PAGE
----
(Cross-posted from Daily Kos)
A beginning is the time for taking the most delicate care that the balances are correct. This every sister of the Bene Gesserit knows. To begin your study of the life of Muad'Dib, then, take care that you first place him in his time... And take the most special care that you locate Muad'Dib in his place: the planet Arrakis.
-- from "Manual of Muad'Dib" by the Princess Irulan.
When David Lynch's film version of Dune was released in 1984, many of my friends in the campus science fiction club anticipated it with a mixture of hope and dread. After all, despite the boom in science fiction movies following the success of Star Wars, there hadn't been any really big, serious SF films since 2001: A Space Odyssey. "Let this be our 'War and Peace'," one friend said.
Well, the movie turned out to be disappointing; but I still like to think of the book as "Our War and Peace"; a big, sprawling work about conflict and intrigue, religion and politics and destiny, on a scale the size of Shai-hulud.
The story is set so vastly far in the future that Earth is not even a memory, in a galaxy-spanning empire with a feudal society. Duke Leto Atreides, ruler of the planet Caladan, has been given the planet Arrakis by the Emperor. Arrakis, the planet also known as Dune, is a desert world with exactly one important resource: a substance known as the spice melange. Spice is a drug with life-extending qualities; it neutralizes many popular forms of poison; it's highly-addictive and will turn your eyeballs blue. It probably also mends vinyl and freshens your breath. In high enough doses, it expands the user's consciousness and enhances precognitive abilities. Navigators on starships use melange to calculate routes through hyperspace, and the Creepy Space Nuns of the Bene Gesserit use it to enhance their own mental disciplines. It is the most valuable substance in the galaxy, and Arrakis is its only source; therefore the ruler of Arrakis is sitting on the wealth of the universe.
But Arrakis is also a trap. The planet's former rulers, the Harkonnens, are hereditary enemies of House Atreides, and the Baron Harkonnen has set up an elaborate plot to destroy Duke Leto and his house forever.
Paul Atredies is Duke Leto's son; a boy of fifteen who is just on the verge of manhood. And he has unusual dreams. Yes, this is a story about a Boy Becoming a Man as he discovers that He Is Special. But Paul is more than a Mary Sue, and although he does indulge in angst occasionally, he does not wallow in it.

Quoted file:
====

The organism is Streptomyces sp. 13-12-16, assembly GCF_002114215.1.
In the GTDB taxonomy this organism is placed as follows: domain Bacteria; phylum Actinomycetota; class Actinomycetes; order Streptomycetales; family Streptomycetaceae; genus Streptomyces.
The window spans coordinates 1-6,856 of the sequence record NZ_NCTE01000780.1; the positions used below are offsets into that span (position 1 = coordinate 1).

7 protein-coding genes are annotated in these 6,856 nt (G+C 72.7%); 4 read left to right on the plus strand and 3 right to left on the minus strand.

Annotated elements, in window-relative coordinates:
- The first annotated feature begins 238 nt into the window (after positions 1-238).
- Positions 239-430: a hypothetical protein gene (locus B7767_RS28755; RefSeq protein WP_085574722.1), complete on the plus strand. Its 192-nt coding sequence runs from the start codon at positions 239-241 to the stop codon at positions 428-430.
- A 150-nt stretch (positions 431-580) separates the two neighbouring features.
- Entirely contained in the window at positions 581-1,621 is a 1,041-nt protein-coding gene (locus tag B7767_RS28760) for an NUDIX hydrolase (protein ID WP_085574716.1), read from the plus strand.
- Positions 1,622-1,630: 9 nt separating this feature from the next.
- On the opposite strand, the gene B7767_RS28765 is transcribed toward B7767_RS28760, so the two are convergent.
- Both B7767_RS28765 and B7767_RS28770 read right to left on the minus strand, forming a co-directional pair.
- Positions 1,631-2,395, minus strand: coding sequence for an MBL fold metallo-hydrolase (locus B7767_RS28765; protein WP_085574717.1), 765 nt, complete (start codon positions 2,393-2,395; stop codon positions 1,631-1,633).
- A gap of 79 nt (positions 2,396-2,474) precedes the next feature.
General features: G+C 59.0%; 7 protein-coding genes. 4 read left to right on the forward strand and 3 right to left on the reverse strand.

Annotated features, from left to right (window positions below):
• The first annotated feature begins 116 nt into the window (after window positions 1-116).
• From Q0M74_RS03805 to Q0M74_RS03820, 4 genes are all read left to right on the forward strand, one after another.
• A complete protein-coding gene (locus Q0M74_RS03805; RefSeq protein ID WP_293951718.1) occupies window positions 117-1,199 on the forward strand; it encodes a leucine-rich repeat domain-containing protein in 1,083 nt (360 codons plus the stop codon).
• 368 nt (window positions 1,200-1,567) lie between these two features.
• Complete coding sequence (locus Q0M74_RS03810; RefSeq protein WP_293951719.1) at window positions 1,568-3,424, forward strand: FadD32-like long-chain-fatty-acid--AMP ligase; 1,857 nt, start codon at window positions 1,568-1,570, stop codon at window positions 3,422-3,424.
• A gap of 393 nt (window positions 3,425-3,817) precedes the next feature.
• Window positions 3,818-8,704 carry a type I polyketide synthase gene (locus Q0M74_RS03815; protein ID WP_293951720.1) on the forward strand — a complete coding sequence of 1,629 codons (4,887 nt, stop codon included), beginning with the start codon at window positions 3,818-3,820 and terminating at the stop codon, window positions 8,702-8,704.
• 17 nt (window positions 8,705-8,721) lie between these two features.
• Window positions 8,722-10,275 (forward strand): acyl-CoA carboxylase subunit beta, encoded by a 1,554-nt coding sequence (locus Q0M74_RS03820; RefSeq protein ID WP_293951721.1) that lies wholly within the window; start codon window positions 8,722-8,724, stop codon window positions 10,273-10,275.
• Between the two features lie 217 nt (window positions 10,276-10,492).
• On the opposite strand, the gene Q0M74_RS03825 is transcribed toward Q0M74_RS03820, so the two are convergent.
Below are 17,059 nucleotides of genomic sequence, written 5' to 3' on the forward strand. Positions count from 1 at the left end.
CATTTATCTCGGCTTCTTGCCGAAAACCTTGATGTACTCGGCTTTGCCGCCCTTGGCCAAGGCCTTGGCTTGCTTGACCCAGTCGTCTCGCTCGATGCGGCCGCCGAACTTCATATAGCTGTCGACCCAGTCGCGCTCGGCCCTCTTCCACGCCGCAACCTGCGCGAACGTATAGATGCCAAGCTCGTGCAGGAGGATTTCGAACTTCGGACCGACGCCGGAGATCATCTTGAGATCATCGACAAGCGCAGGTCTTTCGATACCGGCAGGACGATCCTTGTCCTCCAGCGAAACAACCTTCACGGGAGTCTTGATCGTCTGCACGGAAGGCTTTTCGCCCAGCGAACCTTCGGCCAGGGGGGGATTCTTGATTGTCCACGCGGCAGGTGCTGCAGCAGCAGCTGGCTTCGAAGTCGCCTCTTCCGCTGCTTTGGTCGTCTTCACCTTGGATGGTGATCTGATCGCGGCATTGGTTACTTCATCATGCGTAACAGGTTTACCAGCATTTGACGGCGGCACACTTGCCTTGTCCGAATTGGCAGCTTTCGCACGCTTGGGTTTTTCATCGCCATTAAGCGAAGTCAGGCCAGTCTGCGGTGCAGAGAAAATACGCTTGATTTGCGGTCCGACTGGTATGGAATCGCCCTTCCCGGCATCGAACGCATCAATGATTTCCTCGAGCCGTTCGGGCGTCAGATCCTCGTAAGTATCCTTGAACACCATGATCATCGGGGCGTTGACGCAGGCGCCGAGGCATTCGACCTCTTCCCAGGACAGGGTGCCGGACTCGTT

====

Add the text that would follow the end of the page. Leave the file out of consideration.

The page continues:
As the story begins, Duke Leto is preparing to move his family and his court from Caladan to Arrakis; and it is through these preparations that we meet Paul's family and the Atreides' closest retainers. Thufir Hawat is the Duke's mentat; a man trained to be a kind of living computer; skilled at analyzing data. Gurney Halleck is a veteran fighter and something of a bard. Dr. Yueh is the court physician and one of Paul's teachers; he also has a dark secret and a tragic destiny hanging over him.
We also get a chapter introducing the Harkonnens: Baron Vladamir, corpuant and vile; his own mentat Piter, nasty and hedonistic; and his nephew Feyd, who in many ways is Paul's parallel, the way Hal and Hotspur parallel each other in the the Henry IV plays.
The moving plans on Caladan are interrupted by Reverend Mother Gaius Helen Mohiam, a high-ranking woman of the Bene Gesserit. This quasi-religious order is one of the most powerful groups in the galaxy; and their chief purpose, putting it crudely, is improving the species through selective breeding. Their ultimate goal is to create a genetic super-being called the Kwisatz-Haderach, a male who can utilize the Bene Gesserit's mental disciplines to see backwards and forwards in time. Paul's mother, Jessica, thinks that he might be the one; and the Reverend Mother has arrived to test him.
These opening chapters touch on a lot of things: elements of the culture and religion of the novel's world; foreshadowing hints about Arrakis; and above all, premonitions of doom. From the very beginning, the narrative marks Duke Leto as a man destined for tragedy. Everybody knows it; his wife, his mentat, he himself knows it; but Leto sees Arrakis as an opportunity as well as a trap and intends to take the risk. Yueh also is a tragic figure, and the historical chapter heads direly remind us of his fate, even as we watch him struggle against it.
And also Paul, in his way is something of a tragic figure. His glimpses of the future show him things he cannot avoid and choices to make where every option leads to bad results. This is only hinted at in the early chapters, but Paul's grappling with this aspect of prescience is one of the main themes of the book.
NEXT WEEK: We'll discuss the next six chapters. The Atreides arrive on Arrakis and an assassination attempt is made on Paul.